The remnants of five former WHL teams formed the minor-professional Prairie Hockey League in 1926. While minor-pro and junior league hockey thrived in the west for many years thereafter, top-level professional hockey did not return to western Canada until 1970, when the Vancouver Canucks joined the NHL. By that time, the void left by the sudden disappearance of major professional sport in Western Canada had been long filled by Canadian football. Prior to the WHL's demise, football in Western Canada was a strictly amateur sport played only in the Prairie provinces and organized at the provincial level, with teams far below the caliber of the top Eastern Canadian clubs. Within a few months of the WHL's collapse, senior football arrived in British Columbia with the formation of the British Columbia Rugby Football Union. The top Western teams eventually achieved sufficient support to form a fledgling interprovincial circuit, the Western Interprovincial Football Union. Because the WIFU played a brand of football that was distinct from the U.S. game, unlike the WCHL it did not have to directly compete with teams in large U.S. markets. By the 1950s, the WIFU had become a fully professional league equal in caliber to the most powerful Eastern Canadian league (the Interprovincial Rugby Football Union) with which it merged in 1958 to form the Canadian Football League.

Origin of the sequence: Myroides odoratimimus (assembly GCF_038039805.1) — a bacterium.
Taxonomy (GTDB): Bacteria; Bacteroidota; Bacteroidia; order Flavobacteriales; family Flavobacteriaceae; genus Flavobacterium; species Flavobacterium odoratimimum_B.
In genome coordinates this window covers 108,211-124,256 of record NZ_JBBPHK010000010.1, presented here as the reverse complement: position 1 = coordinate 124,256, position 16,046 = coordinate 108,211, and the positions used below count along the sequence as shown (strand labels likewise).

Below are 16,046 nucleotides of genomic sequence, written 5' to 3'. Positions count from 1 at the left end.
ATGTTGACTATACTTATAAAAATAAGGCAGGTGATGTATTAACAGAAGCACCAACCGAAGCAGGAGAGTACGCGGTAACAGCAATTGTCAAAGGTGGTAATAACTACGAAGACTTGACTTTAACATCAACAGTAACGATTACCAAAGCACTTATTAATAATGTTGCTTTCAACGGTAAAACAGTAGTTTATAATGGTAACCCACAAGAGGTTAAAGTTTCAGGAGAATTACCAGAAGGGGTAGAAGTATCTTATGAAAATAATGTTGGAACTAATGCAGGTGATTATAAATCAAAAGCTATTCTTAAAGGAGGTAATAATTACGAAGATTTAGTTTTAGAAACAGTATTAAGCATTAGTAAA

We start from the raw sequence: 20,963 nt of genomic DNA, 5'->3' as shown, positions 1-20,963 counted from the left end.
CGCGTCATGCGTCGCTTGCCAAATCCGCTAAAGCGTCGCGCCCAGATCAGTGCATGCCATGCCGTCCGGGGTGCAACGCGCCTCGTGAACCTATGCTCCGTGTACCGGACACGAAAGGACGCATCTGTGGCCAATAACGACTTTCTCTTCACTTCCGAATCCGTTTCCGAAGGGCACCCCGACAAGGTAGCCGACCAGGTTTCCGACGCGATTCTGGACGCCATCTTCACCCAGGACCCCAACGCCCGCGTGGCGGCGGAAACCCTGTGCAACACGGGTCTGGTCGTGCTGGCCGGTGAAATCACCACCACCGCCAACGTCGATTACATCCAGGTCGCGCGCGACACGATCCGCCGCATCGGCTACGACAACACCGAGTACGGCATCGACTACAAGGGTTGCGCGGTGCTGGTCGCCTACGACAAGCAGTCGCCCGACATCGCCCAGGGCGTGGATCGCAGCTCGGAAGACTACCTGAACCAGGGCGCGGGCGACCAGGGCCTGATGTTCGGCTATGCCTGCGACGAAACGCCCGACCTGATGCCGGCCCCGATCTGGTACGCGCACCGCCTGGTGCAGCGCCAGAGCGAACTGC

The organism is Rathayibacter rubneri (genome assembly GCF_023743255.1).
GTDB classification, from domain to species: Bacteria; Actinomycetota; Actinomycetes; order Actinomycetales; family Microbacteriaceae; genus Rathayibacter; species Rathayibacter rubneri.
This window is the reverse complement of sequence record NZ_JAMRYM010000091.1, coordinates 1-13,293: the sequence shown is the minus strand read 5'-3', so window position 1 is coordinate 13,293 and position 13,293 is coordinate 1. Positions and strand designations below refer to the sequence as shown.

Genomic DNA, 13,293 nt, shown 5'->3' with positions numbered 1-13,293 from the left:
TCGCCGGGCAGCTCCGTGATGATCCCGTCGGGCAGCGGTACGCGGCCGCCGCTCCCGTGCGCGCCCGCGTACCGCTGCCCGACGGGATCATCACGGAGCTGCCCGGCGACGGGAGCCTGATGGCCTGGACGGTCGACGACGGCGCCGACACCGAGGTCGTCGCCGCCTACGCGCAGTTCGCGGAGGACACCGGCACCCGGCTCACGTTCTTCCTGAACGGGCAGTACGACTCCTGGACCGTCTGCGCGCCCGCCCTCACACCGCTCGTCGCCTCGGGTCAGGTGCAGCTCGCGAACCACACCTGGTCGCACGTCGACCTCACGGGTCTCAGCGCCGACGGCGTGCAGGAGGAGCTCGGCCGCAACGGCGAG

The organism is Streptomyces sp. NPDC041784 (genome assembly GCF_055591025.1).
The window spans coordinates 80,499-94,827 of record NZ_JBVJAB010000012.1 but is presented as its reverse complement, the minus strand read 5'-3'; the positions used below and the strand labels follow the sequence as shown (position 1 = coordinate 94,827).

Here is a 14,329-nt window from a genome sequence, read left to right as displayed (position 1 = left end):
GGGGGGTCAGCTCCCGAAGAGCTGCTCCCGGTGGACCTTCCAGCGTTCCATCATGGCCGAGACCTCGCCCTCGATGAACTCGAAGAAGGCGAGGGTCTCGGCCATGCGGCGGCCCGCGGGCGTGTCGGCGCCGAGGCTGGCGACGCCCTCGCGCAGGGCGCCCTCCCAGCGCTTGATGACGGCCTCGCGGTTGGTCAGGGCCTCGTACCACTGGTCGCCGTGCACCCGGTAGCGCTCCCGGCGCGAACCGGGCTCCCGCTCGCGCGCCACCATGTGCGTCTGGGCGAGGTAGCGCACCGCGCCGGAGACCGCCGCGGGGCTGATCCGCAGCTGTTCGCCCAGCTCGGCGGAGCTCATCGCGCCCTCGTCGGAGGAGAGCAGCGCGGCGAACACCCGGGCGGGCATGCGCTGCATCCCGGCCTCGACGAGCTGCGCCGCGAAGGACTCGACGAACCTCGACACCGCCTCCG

- Calgary Tigers (1921–1926)
- Edmonton Eskimos (1921–1926)
- Regina Capitals (1921–1925), Portland Rosebuds (1925–1926)
- Saskatoon Crescents (1922–1923), Saskatoon Sheiks (1923-1926)
- Saskatoon Sheiks (1921–1922), Moose Jaw Sheiks (1921–1922)
- Vancouver Maroons (1924–1926)
- Victoria Cougars (1924–1926)
|Season||Regular season winner||Playoff champion|
|1921–22||Edmonton Eskimos||Regina Capitals|
|1922–23||Edmonton Eskimos||Edmonton Eskimos|
|1923–24||Calgary Tigers||Calgary Tigers|
|1924–25||Calgary Tigers||Victoria Cougars|
|1925–26||Edmonton Eskimos||Victoria Cougars|
- List of Stanley Cup champions
- Pacific Coast Hockey Association
- World Hockey Association
- List of ice hockey leagues
- Coleman, pp. 401–402
- Coleman, Charles (1964). The Trail of the Stanley Cup, vol. 1, 1893-1926 inc. National Hockey League.